Jung says that an understanding of each dream requires a new theory of dream interpretation. I am suggesting here that each episode of a romantic love experience requires a new theory of psychoanalysis. This is what I call the phenomenological (unveiling) approach to treating the impact of romantic love on the psyche of the individual who is in psychotherapy or analysis.
Most dreams can be understood only in the context of the dreamer’s life. I suggest that the same is true when approaching each romantic love episode; each encounter between the lovers can be understood only in the context of each one’s life. We have all known of examples in which a short romantic encounter has had a lifelong impact on the individual.
When it comes to dreams, the understanding-in-context approach does not exclude the empirical fact that multiple meanings of some dreams continue to unfold throughout one’s life. The same can be said about romance: the meaning of each love relationship, no matter how long or how short, will continue to unfold in the individual’s life.
While in the throes of a passionate romance, the lovers, although technically awake, might as well be in the midst of a turbulent dream. As we know, the ego’s actions in a dream state are usually one-sided, and the same could be said about the ego in love. If we were to act in conscious life as we sometimes do in our dreams, we could cause damage to ourselves and those around us.
The same can be said about the lovers who are oblivious to the impact of their actions and decisions on themselves and those around them. The lovers’ outlooks and conclusions are usually distorted and lack the clarity of an objective witness. That is the kind of objectivity that the therapist can bring to the person in love, akin to what we do in interpreting our patient’s dreams: we help the dreamer to relativize the ego’s actions and perceptions in the dream. We should do the same for the person in love who is in therapy.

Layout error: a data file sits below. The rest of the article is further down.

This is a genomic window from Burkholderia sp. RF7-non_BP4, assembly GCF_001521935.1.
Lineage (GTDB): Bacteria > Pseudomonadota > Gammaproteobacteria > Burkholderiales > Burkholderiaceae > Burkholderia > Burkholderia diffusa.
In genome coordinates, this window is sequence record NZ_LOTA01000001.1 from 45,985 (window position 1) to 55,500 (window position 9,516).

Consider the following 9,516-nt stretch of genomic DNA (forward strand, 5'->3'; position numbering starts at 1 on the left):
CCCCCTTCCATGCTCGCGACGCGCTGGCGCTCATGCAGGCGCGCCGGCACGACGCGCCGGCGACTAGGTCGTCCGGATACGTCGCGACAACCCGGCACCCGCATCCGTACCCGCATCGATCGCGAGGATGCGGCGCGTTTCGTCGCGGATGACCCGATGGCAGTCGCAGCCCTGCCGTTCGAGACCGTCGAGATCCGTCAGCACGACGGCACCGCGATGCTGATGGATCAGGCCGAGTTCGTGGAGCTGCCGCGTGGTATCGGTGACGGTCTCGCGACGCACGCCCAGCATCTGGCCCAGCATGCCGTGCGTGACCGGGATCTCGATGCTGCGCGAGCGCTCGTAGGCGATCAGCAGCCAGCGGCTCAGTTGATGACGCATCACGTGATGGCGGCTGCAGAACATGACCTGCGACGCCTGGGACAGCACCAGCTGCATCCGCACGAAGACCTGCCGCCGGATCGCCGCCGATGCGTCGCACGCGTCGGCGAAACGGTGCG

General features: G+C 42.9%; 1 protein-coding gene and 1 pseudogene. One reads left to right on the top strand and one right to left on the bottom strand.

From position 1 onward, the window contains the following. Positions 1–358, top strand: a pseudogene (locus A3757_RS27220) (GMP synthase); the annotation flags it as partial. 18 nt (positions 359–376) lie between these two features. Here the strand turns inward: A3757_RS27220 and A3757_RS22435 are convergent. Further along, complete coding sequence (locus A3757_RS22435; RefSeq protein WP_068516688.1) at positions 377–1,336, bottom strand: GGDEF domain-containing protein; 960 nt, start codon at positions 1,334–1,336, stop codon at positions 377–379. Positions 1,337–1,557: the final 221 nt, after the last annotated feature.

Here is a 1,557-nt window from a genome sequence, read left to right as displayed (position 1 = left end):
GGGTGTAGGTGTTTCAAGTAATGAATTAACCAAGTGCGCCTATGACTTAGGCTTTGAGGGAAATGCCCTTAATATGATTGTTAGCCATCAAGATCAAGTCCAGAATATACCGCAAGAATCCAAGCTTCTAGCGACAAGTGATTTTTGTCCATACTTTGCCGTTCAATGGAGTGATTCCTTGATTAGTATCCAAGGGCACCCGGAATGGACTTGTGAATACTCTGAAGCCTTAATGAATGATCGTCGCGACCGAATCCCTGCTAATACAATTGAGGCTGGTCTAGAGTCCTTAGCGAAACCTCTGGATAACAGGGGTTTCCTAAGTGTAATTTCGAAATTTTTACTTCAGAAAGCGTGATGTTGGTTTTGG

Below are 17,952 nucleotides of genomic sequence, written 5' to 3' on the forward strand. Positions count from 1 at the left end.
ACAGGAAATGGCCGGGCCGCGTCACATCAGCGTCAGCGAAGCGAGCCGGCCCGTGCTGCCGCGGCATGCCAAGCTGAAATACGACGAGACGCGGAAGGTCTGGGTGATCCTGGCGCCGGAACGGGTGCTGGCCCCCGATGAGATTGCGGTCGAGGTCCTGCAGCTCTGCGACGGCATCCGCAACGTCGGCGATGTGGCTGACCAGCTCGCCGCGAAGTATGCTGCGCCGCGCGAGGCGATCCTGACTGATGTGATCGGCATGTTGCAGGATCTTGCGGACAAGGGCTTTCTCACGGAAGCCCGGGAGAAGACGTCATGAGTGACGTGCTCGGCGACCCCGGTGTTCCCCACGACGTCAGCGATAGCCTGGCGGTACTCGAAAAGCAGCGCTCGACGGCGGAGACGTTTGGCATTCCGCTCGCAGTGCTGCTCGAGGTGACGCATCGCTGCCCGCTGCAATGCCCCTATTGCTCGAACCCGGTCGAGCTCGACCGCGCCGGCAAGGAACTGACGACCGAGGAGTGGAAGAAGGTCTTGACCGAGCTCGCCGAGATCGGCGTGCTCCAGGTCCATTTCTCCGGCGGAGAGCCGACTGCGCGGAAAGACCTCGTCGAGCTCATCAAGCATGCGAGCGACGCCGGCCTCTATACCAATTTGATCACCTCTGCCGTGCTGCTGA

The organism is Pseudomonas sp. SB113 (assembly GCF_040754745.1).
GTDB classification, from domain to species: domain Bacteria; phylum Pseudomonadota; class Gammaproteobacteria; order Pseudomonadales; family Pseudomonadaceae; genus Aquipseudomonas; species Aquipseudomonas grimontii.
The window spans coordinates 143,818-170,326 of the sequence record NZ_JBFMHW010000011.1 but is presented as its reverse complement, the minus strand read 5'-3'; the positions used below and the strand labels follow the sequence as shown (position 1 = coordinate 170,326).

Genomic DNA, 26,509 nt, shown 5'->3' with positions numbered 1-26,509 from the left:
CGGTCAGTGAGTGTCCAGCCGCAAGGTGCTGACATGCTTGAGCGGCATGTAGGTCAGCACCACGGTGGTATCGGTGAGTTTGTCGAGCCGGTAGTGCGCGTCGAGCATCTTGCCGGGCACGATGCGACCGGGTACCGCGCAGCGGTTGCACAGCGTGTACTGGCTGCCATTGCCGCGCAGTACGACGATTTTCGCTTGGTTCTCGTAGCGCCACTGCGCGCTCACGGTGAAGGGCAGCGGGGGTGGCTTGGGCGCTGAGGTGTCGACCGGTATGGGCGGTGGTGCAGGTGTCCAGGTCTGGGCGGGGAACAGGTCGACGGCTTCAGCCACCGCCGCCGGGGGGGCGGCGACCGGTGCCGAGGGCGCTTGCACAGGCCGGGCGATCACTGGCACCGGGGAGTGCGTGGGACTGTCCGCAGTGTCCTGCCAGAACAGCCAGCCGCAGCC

Recurring dreams usually point to a complex in the psyche that is demanding the light of consciousness. For some lovers we might be able to say something similar: the recurrence of romantic love could be a demand that consciousness be brought to whatever underlying complexes might be present in the psyche of the individual. Complexes around vulnerability to abandonment are not uncommon. On the other hand, a romantic love experience might be the harbinger of a message inviting the lover to move towards a more universal or mystical love.
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Robert Moradi, M.D. is a Jungian Analyst and psychiatrist in private practice in Santa Monica, California. In addition to his clinical practice, he teaches at the C.G. Jung Institute of Los Angeles, UCLA School of Medicine, and at the Reiss-Davis Child Study Center.More Posts by Robert Moradi